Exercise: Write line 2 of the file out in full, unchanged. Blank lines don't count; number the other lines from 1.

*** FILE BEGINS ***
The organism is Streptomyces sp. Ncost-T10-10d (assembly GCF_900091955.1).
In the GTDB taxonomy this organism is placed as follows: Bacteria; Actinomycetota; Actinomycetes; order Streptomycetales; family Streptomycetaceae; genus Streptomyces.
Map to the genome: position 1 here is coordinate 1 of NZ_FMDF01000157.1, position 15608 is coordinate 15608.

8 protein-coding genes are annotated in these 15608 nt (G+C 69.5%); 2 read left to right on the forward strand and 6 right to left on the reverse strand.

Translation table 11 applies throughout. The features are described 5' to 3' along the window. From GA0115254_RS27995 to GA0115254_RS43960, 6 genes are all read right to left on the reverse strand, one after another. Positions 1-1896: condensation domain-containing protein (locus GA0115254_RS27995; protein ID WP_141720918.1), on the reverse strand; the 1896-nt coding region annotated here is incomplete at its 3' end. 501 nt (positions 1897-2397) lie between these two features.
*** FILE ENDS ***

In the GTDB taxonomy this organism is placed as follows: Bacteria; Actinomycetota; Actinomycetes; order Streptomycetales; family Streptomycetaceae; genus Streptomyces.